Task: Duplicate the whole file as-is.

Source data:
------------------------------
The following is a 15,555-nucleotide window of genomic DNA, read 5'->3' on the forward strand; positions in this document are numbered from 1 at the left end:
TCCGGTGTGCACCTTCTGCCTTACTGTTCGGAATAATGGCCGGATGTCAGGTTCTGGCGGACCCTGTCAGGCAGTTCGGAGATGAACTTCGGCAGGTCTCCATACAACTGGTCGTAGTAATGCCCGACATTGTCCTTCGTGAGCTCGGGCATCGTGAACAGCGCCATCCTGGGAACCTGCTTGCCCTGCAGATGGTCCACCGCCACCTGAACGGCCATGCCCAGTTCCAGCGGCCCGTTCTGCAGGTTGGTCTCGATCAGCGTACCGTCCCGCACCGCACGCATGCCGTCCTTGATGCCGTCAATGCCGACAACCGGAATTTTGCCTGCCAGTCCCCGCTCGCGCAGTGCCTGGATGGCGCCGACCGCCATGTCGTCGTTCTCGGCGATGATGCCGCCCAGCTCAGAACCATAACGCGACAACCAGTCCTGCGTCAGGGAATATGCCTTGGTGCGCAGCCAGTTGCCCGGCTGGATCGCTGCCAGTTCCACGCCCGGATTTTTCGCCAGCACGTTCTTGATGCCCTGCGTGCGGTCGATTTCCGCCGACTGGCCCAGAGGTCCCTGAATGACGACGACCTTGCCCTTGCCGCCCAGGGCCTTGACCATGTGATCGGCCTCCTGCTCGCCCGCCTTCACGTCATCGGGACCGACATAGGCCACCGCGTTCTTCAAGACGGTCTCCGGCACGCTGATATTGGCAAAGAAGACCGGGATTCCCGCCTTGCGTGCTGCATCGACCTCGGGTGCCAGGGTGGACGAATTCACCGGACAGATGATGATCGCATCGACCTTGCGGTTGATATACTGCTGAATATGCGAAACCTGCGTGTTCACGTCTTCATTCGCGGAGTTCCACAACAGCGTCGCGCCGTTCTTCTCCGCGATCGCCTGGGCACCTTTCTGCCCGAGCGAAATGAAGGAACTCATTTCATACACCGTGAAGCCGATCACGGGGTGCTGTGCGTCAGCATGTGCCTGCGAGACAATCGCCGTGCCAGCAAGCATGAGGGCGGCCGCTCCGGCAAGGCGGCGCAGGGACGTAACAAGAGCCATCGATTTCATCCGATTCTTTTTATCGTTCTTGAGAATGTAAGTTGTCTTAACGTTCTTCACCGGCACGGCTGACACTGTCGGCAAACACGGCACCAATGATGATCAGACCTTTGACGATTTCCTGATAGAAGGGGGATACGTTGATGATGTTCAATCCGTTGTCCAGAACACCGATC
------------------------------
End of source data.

The following is a 15,555-nucleotide window of genomic DNA, read 5'->3' on the forward strand; positions in this document are numbered from 1 at the left end:
TCCGGTGTGCACCTTCTGCCTTACTGTTCGGAATAATGGCCGGATGTCAGGTTCTGGCGGACCCTGTCAGGCAGTTCGGAGATGAACTTCGGCAGGTCTCCATACAACTGGTCGTAGTAATGCCCGACATTGTCCTTCGTGAGCTCGGGCATCGTGAACAGCGCCATCCTGGGAACCTGCTTGCCCTGCAGATGGTCCACCGCCACCTGAACGGCCATGCCCAGTTCCAGCGGCCCGTTCTGCAGGTTGGTCTCGATCAGCGTACCGTCCCGCACCGCACGCATGCCGTCCTTGATGCCGTCAATGCCGACAACCGGAATTTTGCCTGCCAGTCCCCGCTCGCGCAGTGCCTGGATGGCGCCGACCGCCATGTCGTCGTTCTCGGCGATGATGCCGCCCAGCTCAGAACCATAACGCGACAACCAGTCCTGCGTCAGGGAATATGCCTTGGTGCGCAGCCAGTTGCCCGGCTGGATCGCTGCCAGTTCCACGCCCGGATTTTTCGCCAGCACGTTCTTGATGCCCTGCGTGCGGTCGATTTCCGCCGACTGGCCCAGAGGTCCCTGAATGACGACGACCTTGCCCTTGCCGCCCAGGGCCTTGACCATGTGATCGGCCTCCTGCTCGCCCGCCTTCACGTCATCGGGACCGACATAGGCCACCGCGTTCTTCAAGACGGTCTCCGGCACGCTGATATTGGCAAAGAAGACCGGGATTCCCGCCTTGCGTGCTGCATCGACCTCGGGTGCCAGGGTGGACGAATTCACCGGACAGATGATGATCGCATCGACCTTGCGGTTGATATACTGCTGAATATGCGAAACCTGCGTGTTCACGTCTTCATTCGCGGAGTTCCACAACAGCGTCGCGCCGTTCTTCTCCGCGATCGCCTGGGCACCTTTCTGCCCGAGCGAAATGAAGGAACTCATTTCATACACCGTGAAGCCGATCACGGGGTGCTGTGCGTCAGCATGTGCCTGCGAGACAATCGCCGTGCCAGCAAGCATGAGGGCGGCCGCTCCGGCAAGGCGGCGCAGGGACGTAACAAGAGCCATCGATTTCATCCGATTCTTTTTATCGTTCTTGAGAATGTAAGTTGTCTTAACGTTCTTCACCGGCACGGCTGACACTGTCGGCAAACACGGCACCAATGATGATCAGACCTTTGACGATTTCCTGATAGAAGGGGGATACGTTGATGATGTTCAATCCGTTGTCCAGAACACCGATC